TRADING restrictions, lockdowns and growing uncertainties about the future are taking their toll on the economy, a survey by Shropshire Chamber of Commerce has revealed.

The Chamber has published the results of its latest Quarterly Economic Survey, covering the final three months of 2020, and it shows that, although the overall economy saw a slight improvement on the previous quarter, Shropshire companies remain hugely concerned over cashflow – and increasingly worried about future tax rises.

Richard Sheehan, Shropshire Chamber of Commerce’s chief executive, said the chance of a recovery from a vaccine has helped lift the spirits but with more bad news on the horizon, feels there are issues.

“It is simply impossible to predict the future at this time, but during this survey the news of an extension of furlough to March, and a vaccine, clearly lifted spirits," he said.

“However, this was tempered by the second lockdown, further redundancies and a rise in Covid-19 cases across the county.”

The survey showed a recovery in both domestic and export sales across Shropshire in the fourth quarter of 2020, but the number of companies expecting UK sales to fall still exceeds those predicting a rise.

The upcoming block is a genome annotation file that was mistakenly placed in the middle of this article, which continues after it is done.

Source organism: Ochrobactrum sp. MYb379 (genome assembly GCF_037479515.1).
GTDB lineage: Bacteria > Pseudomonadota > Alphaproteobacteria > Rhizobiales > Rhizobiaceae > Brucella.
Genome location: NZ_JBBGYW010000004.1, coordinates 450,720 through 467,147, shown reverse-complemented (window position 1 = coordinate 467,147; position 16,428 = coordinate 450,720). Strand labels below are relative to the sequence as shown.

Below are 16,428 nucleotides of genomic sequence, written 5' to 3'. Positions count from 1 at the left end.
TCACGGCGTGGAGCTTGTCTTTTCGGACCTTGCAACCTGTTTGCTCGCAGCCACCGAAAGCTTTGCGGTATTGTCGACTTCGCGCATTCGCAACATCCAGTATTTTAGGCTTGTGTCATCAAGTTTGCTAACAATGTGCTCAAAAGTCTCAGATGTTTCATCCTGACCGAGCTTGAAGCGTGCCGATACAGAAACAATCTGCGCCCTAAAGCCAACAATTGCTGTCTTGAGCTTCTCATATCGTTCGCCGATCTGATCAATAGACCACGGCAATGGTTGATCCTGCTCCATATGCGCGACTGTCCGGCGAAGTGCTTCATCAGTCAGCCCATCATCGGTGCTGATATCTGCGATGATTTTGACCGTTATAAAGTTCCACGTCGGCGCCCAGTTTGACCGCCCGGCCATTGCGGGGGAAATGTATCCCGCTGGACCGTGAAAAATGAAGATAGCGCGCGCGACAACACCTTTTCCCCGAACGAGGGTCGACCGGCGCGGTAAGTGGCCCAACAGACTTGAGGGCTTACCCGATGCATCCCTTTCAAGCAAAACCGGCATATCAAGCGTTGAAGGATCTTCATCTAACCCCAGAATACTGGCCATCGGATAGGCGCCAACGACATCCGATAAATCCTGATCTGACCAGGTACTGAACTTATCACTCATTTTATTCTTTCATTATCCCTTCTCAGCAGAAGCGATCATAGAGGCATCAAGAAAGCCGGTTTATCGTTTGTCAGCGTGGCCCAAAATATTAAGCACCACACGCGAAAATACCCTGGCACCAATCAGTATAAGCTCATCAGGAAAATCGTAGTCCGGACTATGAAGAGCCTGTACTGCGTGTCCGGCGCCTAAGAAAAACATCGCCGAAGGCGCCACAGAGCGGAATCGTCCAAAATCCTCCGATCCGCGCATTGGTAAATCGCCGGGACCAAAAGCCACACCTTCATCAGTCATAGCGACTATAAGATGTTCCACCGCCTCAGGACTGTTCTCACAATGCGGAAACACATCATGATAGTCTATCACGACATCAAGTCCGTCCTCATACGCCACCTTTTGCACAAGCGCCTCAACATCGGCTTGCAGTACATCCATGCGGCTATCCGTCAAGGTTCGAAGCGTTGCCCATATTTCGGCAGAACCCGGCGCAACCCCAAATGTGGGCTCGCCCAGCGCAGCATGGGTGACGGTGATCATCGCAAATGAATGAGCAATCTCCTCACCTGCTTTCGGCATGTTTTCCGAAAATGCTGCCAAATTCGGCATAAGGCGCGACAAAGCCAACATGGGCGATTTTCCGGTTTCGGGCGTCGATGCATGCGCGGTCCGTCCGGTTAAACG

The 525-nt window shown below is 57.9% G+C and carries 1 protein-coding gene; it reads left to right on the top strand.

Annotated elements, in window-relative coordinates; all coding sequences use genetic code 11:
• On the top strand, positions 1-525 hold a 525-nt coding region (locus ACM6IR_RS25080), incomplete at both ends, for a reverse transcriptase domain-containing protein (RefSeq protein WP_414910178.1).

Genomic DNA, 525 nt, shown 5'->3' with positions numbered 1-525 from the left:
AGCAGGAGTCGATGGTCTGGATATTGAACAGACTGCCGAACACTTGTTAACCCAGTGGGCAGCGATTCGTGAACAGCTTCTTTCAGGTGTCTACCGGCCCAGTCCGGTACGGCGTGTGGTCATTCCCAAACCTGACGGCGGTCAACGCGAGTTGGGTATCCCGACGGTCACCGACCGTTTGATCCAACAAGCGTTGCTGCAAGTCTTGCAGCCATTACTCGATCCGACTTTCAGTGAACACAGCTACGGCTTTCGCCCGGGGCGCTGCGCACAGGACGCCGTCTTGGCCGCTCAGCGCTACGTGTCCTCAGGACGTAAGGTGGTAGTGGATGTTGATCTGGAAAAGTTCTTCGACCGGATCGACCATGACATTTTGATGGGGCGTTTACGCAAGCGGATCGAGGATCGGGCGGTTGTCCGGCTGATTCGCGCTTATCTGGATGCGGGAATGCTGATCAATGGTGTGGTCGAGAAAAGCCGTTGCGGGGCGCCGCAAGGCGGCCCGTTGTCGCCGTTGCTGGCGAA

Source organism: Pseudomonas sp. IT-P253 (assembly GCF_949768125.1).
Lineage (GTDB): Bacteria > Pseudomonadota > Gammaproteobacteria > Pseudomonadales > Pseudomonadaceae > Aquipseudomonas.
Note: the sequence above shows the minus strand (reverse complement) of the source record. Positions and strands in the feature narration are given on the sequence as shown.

More than 60 per cent of companies expect staffing levels to remain the same over the coming months, compared with around 15 per cent which are warning of imminent redundancies.

Skills shortages remain a big issue in Shropshire, and the survey asked companies to identify barriers which stop people coming to work in the county.

Among the most cited issues were low average wages, bigger organisations giving work to overseas staff instead of hiring locally, and the county’s proximity to rival cities such as Birmingham and Manchester.

Mr Sheehan added: “Both confidence in profitability and turnover dropped back again from the previous quarter. The second lockdown reinforced the uncertainty of the future and with Brexit making news again it has taken its toll on confidence.

“Confidence is traditionally always higher than sales reality shows. Taxation is the greatest worry by far, followed by competition – which is understandable in a shrinking marketplace.”

The survey has been capturing data about the health of the Shropshire economy as far back as 2009.

Ruth Ross, Shropshire Chamber’s director of business, said: “Shropshire Chamber takes part in the British Chambers of Commerce national economic survey each quarter.

“The data which is collected is used both locally and nationally to lobby those in power on the main topics of concern.

“The national survey is highly respected and is used by the Government to understand the economic situation and pressures facing businesses in the UK.

“The greater our business voice, the more valuable the information becomes, so we want to encourage every business – Chamber member or not – to add their voice to these vital surveys.

“The survey is open to any size of business, from micros who employ no staff, to the very largest businesses.”